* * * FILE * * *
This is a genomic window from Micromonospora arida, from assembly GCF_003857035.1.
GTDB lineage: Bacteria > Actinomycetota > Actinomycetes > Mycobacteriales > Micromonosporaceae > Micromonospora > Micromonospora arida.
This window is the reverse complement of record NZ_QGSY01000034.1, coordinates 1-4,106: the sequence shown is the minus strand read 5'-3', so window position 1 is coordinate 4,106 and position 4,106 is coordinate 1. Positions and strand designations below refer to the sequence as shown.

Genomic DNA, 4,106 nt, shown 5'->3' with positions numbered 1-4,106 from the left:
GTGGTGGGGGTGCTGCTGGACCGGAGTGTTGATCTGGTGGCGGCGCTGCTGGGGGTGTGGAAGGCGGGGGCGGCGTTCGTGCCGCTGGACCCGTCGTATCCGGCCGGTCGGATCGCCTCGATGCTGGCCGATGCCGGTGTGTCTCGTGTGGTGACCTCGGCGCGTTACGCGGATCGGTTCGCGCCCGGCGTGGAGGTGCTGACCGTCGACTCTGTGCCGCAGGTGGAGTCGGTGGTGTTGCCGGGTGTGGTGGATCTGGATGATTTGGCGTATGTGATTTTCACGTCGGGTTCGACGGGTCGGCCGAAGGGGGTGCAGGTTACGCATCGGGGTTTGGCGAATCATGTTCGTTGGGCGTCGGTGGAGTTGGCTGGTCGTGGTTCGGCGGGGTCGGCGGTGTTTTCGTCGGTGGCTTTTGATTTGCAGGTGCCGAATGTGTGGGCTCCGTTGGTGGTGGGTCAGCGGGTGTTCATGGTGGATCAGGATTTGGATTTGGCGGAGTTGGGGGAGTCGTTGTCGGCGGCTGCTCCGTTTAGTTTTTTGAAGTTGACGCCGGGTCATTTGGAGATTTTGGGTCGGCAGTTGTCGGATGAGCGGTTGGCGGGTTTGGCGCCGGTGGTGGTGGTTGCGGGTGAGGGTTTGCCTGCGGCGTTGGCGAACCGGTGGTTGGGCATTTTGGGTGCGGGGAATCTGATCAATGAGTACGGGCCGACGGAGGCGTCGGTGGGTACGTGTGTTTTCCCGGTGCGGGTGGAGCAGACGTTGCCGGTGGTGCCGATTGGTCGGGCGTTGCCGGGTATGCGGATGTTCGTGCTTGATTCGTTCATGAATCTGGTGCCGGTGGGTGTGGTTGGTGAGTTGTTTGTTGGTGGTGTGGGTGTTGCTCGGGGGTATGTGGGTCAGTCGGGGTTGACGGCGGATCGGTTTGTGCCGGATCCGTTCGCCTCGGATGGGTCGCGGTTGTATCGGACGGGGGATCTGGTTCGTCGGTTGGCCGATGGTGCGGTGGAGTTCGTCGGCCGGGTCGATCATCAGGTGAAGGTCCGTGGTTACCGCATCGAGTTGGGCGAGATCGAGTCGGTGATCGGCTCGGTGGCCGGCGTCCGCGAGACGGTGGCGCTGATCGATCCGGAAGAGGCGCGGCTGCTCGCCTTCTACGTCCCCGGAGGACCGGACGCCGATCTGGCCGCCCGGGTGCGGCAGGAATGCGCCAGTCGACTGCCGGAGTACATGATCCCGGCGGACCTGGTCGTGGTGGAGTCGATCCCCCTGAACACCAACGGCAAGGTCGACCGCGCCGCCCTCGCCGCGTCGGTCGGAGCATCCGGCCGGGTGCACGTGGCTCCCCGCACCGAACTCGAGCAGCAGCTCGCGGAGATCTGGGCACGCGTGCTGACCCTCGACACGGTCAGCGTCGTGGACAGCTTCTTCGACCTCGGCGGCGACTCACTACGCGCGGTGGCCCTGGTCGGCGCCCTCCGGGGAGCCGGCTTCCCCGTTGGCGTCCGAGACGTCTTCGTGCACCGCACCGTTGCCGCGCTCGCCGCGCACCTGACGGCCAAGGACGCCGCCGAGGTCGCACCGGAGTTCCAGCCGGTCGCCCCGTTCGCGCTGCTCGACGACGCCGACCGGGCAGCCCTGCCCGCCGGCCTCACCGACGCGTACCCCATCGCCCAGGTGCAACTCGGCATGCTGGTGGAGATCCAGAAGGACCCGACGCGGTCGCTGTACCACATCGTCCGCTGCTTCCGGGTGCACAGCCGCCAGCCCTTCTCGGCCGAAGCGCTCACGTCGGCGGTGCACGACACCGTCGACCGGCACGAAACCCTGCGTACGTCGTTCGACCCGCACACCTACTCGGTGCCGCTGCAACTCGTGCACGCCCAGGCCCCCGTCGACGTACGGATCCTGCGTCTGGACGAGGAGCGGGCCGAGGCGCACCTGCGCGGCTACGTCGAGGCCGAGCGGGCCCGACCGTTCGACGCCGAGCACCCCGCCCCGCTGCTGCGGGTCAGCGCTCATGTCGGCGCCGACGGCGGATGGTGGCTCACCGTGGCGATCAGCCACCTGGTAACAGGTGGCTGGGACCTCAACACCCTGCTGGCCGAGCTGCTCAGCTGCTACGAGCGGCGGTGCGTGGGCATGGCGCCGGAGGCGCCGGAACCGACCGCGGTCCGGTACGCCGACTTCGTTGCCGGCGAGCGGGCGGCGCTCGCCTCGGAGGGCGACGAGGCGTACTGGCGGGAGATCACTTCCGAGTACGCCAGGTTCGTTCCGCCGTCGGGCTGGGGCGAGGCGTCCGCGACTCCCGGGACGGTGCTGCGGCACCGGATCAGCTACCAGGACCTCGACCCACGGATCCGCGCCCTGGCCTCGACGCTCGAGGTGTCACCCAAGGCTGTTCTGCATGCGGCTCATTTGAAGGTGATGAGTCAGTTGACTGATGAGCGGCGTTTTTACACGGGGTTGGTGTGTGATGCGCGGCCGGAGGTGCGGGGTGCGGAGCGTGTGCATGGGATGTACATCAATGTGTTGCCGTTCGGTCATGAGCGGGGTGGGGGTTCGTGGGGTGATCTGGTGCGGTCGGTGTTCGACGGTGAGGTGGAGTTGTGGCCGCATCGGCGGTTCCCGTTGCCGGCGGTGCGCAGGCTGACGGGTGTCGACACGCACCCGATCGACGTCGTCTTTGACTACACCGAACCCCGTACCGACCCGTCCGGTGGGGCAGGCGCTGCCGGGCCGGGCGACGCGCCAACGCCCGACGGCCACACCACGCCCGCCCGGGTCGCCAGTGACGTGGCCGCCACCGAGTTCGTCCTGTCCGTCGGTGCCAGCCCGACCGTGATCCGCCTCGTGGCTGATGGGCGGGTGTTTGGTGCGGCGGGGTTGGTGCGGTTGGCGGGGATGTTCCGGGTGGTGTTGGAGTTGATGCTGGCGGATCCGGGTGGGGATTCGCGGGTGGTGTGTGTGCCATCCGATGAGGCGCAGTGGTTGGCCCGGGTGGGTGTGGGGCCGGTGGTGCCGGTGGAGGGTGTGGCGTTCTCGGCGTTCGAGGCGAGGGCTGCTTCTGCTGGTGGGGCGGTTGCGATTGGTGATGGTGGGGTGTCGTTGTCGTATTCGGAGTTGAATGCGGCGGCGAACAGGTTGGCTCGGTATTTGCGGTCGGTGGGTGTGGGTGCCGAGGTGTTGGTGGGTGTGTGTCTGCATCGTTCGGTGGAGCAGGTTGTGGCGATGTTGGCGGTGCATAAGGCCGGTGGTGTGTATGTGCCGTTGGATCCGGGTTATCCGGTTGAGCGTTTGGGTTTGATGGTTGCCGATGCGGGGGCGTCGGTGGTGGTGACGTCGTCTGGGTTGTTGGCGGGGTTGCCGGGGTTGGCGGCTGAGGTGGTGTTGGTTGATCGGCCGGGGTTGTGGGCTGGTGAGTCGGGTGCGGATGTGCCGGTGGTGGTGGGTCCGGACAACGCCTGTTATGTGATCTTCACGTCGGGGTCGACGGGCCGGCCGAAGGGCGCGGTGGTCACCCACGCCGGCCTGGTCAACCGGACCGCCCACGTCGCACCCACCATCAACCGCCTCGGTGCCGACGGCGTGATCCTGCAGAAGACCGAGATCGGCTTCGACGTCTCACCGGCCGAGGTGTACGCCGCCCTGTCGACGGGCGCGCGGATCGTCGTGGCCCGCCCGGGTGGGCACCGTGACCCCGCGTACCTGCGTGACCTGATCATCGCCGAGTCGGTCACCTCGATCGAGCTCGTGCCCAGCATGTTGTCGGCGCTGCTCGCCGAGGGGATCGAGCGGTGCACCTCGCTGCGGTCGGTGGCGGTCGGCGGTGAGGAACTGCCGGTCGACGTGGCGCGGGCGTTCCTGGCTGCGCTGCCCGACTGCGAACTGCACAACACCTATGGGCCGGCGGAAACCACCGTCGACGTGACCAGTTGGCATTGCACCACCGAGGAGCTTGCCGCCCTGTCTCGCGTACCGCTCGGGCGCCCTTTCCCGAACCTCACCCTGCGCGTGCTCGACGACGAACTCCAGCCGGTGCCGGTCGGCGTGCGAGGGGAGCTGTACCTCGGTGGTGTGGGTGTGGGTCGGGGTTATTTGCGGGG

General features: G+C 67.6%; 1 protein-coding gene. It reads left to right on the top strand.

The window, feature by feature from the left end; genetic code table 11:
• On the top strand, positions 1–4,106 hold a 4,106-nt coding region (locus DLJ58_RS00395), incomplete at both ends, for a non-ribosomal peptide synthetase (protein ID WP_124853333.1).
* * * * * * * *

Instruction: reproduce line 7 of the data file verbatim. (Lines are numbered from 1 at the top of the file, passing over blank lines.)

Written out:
The window, feature by feature from the left end; genetic code table 11: